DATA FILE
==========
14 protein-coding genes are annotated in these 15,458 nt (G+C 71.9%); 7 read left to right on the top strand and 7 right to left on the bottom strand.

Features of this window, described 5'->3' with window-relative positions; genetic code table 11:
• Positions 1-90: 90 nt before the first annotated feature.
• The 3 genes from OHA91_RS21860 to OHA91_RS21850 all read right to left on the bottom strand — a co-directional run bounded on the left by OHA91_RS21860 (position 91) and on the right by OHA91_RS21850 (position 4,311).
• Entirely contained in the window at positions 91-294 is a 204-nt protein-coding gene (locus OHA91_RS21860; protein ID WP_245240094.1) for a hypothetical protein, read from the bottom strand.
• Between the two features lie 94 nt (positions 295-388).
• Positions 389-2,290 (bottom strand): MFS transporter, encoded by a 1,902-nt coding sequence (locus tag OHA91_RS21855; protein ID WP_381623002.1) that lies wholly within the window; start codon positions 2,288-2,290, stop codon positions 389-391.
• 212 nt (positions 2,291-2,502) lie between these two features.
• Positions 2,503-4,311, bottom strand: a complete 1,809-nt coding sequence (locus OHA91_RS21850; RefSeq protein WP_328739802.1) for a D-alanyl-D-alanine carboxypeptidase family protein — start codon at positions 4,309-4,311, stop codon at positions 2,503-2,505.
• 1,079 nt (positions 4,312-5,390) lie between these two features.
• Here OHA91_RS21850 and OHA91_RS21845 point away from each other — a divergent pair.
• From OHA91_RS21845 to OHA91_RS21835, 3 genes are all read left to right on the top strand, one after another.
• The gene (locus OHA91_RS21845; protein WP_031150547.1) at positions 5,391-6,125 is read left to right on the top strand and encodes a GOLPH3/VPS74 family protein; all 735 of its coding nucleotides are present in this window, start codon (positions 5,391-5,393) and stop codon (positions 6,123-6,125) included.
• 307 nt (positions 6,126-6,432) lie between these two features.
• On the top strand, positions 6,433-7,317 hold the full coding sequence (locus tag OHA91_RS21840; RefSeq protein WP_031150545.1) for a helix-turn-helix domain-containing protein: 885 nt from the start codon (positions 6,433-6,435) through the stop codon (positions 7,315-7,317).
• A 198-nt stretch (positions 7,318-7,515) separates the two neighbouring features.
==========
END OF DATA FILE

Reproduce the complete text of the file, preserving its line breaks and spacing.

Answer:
14 protein-coding genes are annotated in these 15,458 nt (G+C 71.9%); 7 read left to right on the top strand and 7 right to left on the bottom strand.

Features of this window, described 5'->3' with window-relative positions; genetic code table 11:
• Positions 1-90: 90 nt before the first annotated feature.
• The 3 genes from OHA91_RS21860 to OHA91_RS21850 all read right to left on the bottom strand — a co-directional run bounded on the left by OHA91_RS21860 (position 91) and on the right by OHA91_RS21850 (position 4,311).
• Entirely contained in the window at positions 91-294 is a 204-nt protein-coding gene (locus OHA91_RS21860; protein ID WP_245240094.1) for a hypothetical protein, read from the bottom strand.
• Between the two features lie 94 nt (positions 295-388).
• Positions 389-2,290 (bottom strand): MFS transporter, encoded by a 1,902-nt coding sequence (locus tag OHA91_RS21855; protein ID WP_381623002.1) that lies wholly within the window; start codon positions 2,288-2,290, stop codon positions 389-391.
• 212 nt (positions 2,291-2,502) lie between these two features.
• Positions 2,503-4,311, bottom strand: a complete 1,809-nt coding sequence (locus OHA91_RS21850; RefSeq protein WP_328739802.1) for a D-alanyl-D-alanine carboxypeptidase family protein — start codon at positions 4,309-4,311, stop codon at positions 2,503-2,505.
• 1,079 nt (positions 4,312-5,390) lie between these two features.
• Here OHA91_RS21850 and OHA91_RS21845 point away from each other — a divergent pair.
• From OHA91_RS21845 to OHA91_RS21835, 3 genes are all read left to right on the top strand, one after another.
• The gene (locus OHA91_RS21845; protein WP_031150547.1) at positions 5,391-6,125 is read left to right on the top strand and encodes a GOLPH3/VPS74 family protein; all 735 of its coding nucleotides are present in this window, start codon (positions 5,391-5,393) and stop codon (positions 6,123-6,125) included.
• 307 nt (positions 6,126-6,432) lie between these two features.
• On the top strand, positions 6,433-7,317 hold the full coding sequence (locus tag OHA91_RS21840; RefSeq protein WP_031150545.1) for a helix-turn-helix domain-containing protein: 885 nt from the start codon (positions 6,433-6,435) through the stop codon (positions 7,315-7,317).
• A 198-nt stretch (positions 7,318-7,515) separates the two neighbouring features.